News and Press Releases

SAMMAMISH PONZI SCHEMER SENTENCED TO THREE YEARS IN PRISON FOR
$4 MILLION FRAUD
Former Boeing Employee Preyed on Long-time Friends, Neighbors, and Classmates

FOR IMMEDIATE RELEASE
October 22, 2010

LORENZO V. MOLINA, JR., 49, of Sammamish, Washington, was sentenced today in U.S. District Court in Seattle to three years in prison, three years of supervised release, and $2.2 million in restitution for mail fraud and making a false statement. MOLINA defrauded his friends, neighbors, and even elementary school classmates claiming he was in the business of purchasing, rehabilitating, and reselling used aircraft parts. The company was a sham. At sentencing, U.S. District Judge John C. Coughenour said the sentence reflected the seriousness of the crime.

According to records in the case, between October 2006, and August 2009, MOLINA took in approximately $3,972,431 from investors who thought he was operating a company called “Commercial Aviation Services.” The company allegedly purchased used aircraft equipment, such as emergency slides, refurbished the equipment, and then sold them to airlines at a profit. MOLINA represented that his prior employment with Boeing provided him expertise in this area. In fact, neither the company nor MOLINA purchased, rehabilitated, and resold any such equipment. As in a typical Ponzi scheme, MOLINA used some of the money from later investors to pay off prior investors – inducing them to believe the company was a good investment. Some of the early investors were encouraged to “roll over” their investment, leaving the money with MOLINA for even greater returns.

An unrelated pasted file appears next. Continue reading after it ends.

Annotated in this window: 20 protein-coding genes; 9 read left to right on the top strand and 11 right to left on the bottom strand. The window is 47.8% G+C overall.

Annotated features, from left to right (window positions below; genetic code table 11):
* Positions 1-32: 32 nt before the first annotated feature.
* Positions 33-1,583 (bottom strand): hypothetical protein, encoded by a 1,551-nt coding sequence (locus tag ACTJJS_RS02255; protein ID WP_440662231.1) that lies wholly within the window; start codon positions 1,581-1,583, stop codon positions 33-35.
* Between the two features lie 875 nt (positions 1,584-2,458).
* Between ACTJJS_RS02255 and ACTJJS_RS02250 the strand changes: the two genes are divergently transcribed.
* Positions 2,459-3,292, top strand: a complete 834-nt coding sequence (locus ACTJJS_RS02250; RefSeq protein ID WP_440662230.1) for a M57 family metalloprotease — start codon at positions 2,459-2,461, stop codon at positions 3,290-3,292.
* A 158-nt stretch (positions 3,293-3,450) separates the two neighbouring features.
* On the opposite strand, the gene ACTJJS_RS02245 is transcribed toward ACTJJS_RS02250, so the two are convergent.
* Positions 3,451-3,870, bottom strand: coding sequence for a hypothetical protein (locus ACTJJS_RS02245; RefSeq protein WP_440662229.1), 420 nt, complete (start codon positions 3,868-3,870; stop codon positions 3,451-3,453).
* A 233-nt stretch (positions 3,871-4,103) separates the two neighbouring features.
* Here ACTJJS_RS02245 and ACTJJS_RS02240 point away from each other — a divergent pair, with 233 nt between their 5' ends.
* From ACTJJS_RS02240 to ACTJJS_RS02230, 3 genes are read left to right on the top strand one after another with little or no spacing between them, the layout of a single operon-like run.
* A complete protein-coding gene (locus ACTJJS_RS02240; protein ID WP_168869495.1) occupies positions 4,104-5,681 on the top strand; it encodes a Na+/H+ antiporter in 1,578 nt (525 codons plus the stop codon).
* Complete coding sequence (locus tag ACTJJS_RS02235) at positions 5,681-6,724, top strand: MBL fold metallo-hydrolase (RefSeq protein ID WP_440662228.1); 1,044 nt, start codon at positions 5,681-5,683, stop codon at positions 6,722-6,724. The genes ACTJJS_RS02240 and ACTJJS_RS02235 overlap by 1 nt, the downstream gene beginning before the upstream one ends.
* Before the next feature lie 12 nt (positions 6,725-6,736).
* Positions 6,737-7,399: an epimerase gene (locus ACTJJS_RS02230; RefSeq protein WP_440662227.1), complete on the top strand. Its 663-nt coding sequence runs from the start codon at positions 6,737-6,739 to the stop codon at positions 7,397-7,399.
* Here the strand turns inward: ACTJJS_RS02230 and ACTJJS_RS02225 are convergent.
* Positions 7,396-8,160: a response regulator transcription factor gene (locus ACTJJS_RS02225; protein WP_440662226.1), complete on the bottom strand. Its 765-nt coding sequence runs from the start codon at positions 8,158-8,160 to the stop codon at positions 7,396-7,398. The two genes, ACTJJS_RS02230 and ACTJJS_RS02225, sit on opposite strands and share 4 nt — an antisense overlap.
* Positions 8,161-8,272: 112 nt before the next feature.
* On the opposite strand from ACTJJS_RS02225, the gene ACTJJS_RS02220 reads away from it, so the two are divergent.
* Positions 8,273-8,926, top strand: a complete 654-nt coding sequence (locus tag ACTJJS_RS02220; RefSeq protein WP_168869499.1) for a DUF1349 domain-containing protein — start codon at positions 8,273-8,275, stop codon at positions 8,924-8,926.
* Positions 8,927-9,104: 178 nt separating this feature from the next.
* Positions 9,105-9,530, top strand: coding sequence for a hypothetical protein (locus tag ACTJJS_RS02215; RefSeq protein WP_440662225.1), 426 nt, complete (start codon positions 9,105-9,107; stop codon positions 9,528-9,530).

When MOLINA ran out of money to pay investors in March 2008, he told investors that payments from airlines were being blocked by government agencies because of concern about the source of funds. MOLINA repeated these claims to officials with the Treasury Department’s Office of Export Enforcement and Department of Homeland Security in February 2009. The statements were false – there were no government blocks on any of his bank accounts. The money had simply been spent on a Steinway & Sons grand piano, tuition for private schools for MOLINA’s children, horses, and real estate for himself and his extended family, including homes in Issaquah, Maple Valley, Fall City, and Ft. Mohave, Arizona.

Asking for a sentence at the top of the guidelines range, Assistant United States Attorney Aravind Swaminathan wrote to the court that the victims in this case have been ruined financially, some declaring bankruptcy or shuttering the business they founded. “Molina deceived his victims out of an enormous amount of money – $2,204,153 – by manipulating their trust and their friendship. Based on Molina’s lies, the victims gave Molina their hard-earned paychecks, their life savings, their retirement accounts, and even their children’s college fund,” Mr. Swaminathan wrote in his sentencing memo.

The case was investigated by the United States Postal Inspection Service (USPIS). The case is being prosecuted by Assistant United States Attorney Aravind Swaminathan and Andrew Friedman.

For additional information please contact Emily Langlie, Public Affairs Officer for the United States Attorney’s Office, at (206) 553-4110 or Emily.Langlie@USDOJ.Gov.

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